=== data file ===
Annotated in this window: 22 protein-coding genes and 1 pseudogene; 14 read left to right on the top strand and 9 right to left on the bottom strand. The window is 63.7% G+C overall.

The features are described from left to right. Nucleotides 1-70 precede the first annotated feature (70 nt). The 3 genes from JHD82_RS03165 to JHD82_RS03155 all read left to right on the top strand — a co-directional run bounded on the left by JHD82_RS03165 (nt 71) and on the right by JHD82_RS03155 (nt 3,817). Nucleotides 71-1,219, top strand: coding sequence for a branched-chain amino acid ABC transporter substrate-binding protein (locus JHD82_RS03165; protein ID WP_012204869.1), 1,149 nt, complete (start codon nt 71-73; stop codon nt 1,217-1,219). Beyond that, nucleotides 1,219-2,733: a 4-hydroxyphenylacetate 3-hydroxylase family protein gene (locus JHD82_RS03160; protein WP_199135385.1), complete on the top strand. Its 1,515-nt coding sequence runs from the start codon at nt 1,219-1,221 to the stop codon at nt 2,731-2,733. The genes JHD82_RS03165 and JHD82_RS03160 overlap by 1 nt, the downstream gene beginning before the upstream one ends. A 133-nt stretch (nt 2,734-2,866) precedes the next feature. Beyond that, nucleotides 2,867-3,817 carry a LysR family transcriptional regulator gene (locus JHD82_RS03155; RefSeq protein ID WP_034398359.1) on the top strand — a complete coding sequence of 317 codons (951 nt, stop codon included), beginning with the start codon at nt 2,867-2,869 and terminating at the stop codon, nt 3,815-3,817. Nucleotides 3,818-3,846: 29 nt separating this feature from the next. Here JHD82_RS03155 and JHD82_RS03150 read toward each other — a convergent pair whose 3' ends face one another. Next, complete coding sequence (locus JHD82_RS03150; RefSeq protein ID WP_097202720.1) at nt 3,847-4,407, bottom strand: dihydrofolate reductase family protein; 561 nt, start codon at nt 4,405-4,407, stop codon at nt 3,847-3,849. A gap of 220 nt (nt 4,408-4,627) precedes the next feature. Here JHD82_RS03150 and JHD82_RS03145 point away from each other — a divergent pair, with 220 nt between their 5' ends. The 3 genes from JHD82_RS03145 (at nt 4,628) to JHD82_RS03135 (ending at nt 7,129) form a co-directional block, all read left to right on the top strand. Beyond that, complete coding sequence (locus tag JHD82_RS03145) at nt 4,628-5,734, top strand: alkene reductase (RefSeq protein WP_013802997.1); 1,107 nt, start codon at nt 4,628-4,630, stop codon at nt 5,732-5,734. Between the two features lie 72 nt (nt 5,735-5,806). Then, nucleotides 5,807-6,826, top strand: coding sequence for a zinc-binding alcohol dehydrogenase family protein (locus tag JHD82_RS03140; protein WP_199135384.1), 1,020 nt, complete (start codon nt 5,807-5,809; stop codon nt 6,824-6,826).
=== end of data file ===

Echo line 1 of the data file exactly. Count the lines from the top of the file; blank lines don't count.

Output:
Annotated in this window: 22 protein-coding genes and 1 pseudogene; 14 read left to right on the top strand and 9 right to left on the bottom strand. The window is 63.7% G+C overall.